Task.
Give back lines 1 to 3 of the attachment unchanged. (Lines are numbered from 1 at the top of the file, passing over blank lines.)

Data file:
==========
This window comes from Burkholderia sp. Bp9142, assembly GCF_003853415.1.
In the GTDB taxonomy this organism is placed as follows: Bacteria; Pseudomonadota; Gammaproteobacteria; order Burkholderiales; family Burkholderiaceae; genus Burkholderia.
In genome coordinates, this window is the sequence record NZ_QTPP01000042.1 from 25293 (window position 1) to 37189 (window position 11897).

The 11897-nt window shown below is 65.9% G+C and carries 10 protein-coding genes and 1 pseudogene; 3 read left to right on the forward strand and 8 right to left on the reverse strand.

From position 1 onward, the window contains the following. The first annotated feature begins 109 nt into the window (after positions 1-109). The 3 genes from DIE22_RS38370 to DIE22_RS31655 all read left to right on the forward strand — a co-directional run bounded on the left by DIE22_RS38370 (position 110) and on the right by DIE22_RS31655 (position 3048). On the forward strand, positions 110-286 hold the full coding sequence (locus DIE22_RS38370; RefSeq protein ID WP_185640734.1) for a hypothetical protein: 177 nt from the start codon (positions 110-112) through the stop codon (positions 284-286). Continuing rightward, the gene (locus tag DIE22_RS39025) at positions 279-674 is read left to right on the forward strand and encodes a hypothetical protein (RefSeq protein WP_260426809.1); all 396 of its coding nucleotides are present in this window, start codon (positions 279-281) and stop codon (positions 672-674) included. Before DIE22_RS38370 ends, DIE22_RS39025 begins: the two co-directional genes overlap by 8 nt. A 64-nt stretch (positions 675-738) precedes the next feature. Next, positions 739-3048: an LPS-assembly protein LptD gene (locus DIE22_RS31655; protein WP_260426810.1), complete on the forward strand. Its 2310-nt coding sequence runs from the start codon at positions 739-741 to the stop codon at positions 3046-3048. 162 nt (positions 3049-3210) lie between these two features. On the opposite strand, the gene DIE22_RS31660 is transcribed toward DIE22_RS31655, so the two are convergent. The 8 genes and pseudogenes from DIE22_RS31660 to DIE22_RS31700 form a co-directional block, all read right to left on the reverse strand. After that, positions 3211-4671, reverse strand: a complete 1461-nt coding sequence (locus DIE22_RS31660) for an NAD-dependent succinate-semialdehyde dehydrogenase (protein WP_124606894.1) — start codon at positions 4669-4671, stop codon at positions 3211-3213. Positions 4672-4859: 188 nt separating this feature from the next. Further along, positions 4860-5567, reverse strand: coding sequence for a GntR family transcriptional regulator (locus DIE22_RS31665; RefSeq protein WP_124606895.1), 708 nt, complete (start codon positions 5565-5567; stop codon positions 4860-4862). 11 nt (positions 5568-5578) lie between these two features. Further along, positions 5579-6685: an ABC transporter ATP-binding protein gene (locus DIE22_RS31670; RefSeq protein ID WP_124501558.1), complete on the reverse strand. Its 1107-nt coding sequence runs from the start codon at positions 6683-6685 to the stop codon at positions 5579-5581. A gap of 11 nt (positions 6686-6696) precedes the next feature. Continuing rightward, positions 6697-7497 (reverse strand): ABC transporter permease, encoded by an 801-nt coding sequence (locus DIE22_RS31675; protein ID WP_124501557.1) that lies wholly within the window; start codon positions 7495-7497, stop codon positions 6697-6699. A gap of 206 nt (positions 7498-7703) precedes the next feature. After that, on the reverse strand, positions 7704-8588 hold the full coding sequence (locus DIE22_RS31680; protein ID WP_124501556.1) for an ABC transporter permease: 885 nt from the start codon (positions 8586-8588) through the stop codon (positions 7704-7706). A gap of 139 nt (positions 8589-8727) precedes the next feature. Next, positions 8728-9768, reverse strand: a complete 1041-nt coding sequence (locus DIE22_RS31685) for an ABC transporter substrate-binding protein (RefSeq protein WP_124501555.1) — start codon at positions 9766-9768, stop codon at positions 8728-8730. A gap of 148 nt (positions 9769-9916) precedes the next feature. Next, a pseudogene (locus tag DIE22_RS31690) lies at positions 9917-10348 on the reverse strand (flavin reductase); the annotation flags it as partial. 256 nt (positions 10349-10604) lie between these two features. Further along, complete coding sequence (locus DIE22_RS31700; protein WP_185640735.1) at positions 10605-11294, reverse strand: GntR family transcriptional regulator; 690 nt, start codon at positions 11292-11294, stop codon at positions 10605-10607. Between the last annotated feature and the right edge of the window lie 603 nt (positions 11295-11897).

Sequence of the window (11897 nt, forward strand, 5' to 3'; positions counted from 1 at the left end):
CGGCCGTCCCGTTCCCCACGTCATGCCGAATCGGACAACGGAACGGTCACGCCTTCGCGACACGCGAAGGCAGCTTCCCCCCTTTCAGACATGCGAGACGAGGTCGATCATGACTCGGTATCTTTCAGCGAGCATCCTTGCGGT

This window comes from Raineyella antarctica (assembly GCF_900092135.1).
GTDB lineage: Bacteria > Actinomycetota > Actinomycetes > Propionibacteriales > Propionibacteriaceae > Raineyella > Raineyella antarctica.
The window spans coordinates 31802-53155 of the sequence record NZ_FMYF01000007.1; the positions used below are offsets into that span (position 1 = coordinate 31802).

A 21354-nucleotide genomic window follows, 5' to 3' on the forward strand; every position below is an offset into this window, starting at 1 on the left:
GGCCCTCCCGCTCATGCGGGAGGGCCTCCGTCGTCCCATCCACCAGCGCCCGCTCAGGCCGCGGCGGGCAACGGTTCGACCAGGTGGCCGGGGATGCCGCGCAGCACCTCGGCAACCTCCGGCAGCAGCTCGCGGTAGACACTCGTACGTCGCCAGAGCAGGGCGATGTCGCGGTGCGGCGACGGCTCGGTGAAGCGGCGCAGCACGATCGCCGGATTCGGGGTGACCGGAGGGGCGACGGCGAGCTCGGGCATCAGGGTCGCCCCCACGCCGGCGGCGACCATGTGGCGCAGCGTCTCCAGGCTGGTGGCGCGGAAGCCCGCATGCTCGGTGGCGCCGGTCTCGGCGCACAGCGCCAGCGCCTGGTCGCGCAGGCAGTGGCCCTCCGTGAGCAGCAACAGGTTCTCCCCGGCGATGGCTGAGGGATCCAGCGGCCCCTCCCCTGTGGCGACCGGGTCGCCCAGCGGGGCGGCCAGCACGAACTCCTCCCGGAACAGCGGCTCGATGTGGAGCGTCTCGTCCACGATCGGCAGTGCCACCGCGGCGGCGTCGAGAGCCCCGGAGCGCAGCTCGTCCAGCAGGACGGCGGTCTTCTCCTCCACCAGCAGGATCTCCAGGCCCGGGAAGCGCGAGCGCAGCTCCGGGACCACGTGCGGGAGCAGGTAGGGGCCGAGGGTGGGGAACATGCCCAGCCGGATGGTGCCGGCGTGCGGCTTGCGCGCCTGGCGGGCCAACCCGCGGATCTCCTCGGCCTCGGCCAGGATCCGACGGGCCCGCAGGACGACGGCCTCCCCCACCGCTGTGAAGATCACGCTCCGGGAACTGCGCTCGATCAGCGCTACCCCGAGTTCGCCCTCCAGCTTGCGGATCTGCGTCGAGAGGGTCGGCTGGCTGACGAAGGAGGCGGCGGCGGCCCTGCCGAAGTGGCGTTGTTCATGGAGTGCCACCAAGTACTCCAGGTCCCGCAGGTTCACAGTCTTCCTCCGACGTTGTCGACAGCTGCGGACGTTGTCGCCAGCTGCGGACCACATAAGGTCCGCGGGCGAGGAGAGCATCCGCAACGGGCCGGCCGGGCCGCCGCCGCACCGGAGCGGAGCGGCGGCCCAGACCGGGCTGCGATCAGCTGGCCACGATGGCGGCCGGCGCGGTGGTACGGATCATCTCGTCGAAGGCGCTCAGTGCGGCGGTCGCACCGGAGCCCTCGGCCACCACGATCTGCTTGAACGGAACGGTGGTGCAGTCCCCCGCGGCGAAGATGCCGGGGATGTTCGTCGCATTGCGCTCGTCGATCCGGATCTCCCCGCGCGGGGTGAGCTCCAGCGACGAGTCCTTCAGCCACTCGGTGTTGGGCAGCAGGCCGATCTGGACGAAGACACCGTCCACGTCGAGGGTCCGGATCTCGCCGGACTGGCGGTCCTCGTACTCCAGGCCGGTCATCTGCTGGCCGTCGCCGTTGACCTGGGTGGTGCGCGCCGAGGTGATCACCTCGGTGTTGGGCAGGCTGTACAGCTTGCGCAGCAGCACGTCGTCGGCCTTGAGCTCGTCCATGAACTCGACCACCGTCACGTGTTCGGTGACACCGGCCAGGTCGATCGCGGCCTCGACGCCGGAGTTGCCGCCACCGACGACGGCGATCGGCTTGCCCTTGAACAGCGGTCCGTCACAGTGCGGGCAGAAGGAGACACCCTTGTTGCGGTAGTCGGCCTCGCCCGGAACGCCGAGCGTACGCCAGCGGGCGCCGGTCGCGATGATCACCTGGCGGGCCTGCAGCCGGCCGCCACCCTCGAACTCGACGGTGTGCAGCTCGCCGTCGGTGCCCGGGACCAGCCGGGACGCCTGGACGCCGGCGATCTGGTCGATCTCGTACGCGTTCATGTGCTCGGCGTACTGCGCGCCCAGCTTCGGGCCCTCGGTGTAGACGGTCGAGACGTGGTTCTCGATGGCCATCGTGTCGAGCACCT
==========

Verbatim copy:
This window comes from Burkholderia sp. Bp9142, assembly GCF_003853415.1.
In the GTDB taxonomy this organism is placed as follows: Bacteria; Pseudomonadota; Gammaproteobacteria; order Burkholderiales; family Burkholderiaceae; genus Burkholderia.
In genome coordinates, this window is the sequence record NZ_QTPP01000042.1 from 25293 (window position 1) to 37189 (window position 11897).